2 weeks after the first-ever outbreaks of African Swine Fever in Moldova, the country is trying to manage the virus as good as it can. Prices of pigs have come down, and at the same time information campaigns have been started and more clarity has been obtained on the causes.
When speaking to the local media Sputnik, Anatoly Tretiak, the president of Moldova’s Association of Meat Importers (AMI) said that the purchasing price of pigs has dropped 2-3 Moldovan leu (US$0.09-0.14) per kg liveweight.
The situation has not affected retail prices, Tretiak added, as wholesale buyers of pork are not reducing the prices on the market even though purchasing prices have come down.
The virus was found on 2 backyard farms in the north of Moldova, 2 weeks ago. At the moment there it is entirely unclear whether ASF is also present in other regions of the country. AMI believes that the backyard farms run the most danger, as they are virtually unprotected against the virus.
Large farms, Tretiak said, can protect their facilities with veterinary cordons, but farms applying for backyard feeding could potentially bring a lot of problems to the industry. He indicated that, in case farmers notice their animals to get sick, they most likely will cull it and put it up for sale at the nearest marketplace.
The outbreaks may lead to farms ceasing to exist, Tretiak said. Most farmers are not insured for an outbreak, as ASF is considered a ‘large incident’. In addition, in case of further spread of ASF, the state of Moldova will not reimburse losses.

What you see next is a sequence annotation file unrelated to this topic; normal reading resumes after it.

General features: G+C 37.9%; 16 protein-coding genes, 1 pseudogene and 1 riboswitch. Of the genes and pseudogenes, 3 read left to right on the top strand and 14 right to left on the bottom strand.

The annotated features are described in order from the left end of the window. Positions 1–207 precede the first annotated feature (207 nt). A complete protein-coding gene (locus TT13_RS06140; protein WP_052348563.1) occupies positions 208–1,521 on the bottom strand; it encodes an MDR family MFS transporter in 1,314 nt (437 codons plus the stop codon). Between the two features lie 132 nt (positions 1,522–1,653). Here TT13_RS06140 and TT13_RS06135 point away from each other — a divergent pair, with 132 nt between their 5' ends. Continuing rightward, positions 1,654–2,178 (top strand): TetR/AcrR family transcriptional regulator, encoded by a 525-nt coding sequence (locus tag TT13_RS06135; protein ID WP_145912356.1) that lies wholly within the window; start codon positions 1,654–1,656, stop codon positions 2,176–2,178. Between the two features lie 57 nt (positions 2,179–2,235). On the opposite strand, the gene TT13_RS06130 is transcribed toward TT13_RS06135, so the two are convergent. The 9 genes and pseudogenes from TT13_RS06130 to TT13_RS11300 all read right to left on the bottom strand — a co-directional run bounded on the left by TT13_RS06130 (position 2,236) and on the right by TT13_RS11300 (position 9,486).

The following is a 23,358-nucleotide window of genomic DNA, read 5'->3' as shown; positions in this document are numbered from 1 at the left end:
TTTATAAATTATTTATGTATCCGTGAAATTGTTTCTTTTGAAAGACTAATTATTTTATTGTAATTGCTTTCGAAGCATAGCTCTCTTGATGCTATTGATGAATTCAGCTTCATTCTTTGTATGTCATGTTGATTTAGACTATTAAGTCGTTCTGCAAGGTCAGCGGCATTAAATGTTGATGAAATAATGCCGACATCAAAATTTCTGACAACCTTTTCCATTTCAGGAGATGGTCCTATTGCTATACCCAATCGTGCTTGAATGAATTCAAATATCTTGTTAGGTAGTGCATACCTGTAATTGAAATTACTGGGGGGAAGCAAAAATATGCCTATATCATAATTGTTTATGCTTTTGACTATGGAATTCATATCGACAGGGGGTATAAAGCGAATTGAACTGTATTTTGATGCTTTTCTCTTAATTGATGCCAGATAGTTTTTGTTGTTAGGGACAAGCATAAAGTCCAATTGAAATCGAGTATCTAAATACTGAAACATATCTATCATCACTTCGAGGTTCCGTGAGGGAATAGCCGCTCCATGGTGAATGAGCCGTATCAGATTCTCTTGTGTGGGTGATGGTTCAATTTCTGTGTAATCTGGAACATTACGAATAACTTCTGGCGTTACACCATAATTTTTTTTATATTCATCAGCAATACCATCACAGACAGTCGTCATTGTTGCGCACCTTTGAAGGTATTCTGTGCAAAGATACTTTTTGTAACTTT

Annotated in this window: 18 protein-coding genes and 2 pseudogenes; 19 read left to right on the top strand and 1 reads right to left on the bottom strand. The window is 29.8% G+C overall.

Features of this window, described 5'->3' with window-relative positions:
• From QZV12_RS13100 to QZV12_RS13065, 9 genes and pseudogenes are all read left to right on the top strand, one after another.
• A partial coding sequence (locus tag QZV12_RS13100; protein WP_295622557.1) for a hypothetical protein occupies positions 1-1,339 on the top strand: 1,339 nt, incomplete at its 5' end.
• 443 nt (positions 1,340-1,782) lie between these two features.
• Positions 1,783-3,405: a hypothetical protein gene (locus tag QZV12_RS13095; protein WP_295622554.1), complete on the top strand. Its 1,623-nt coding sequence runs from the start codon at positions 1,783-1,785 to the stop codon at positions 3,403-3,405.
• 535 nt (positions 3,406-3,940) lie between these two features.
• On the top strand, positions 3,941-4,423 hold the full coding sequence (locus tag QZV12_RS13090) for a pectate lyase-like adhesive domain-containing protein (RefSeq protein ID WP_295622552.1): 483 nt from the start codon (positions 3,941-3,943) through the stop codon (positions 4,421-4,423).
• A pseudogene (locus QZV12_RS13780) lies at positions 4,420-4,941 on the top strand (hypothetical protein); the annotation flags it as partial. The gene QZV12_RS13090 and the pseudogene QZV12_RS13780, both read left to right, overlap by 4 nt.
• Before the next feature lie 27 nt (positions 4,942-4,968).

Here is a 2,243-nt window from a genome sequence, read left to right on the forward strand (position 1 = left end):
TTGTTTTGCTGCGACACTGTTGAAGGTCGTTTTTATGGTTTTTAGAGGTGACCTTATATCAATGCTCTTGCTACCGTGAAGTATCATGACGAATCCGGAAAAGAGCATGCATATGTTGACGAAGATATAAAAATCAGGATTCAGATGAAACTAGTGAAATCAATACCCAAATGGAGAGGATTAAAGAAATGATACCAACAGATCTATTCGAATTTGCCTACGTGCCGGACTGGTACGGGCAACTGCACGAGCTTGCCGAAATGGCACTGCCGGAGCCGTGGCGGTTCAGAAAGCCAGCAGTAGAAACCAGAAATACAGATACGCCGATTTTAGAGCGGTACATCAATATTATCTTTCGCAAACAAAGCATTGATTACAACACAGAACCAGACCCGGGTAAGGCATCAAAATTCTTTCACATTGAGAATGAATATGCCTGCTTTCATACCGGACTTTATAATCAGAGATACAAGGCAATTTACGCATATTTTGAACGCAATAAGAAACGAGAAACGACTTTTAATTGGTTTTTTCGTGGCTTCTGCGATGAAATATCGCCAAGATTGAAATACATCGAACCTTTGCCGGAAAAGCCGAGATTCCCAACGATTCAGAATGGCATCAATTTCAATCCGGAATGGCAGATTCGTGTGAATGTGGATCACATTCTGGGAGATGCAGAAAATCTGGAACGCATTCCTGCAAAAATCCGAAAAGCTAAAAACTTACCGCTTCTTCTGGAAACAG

Nevertheless, AMI does not anticipate large trade problems caused by recent export restrictions on pork from Moldova to Russia, Ukraine and Belarus. AMI’s statistical data suggest in recent years the amounts of exports were rather low anyway. Moldova relies more on pork imports, purchasing this meat primarily from Denmark, Germany, Belgium and Brazil.
A quick investigation following the outbreak showed that the ASF outbreaks in Moldova were most likely caused by chilled pork, bought in Ukraine by a Moldovan citizen, and subsequently brought into the country. This information was shared by Eduard Grama, minister of agriculture and the food industry, at a press conference late last week.
He also called on Moldova’s citizens to consider the threat of ASF seriously, since it may bring heavy problems for the country.
Vsevolod Stamati, deputy director of the National Food Safety Agency (ANSA), disclosed that his organisation launched a campaign around ASF, in an attempt to inform all market participants, farmers, municipals officials and other people about the threat associated with the disease and how to prevent it.
Stamati added that Moldova at the moment has no any veterinary laboratory, able to confirm the presence of ASF in pork. As the result, ANSA has to send all samples from suspicious cases to Spain and wait for the outcomes. In his view this largely complicates the process.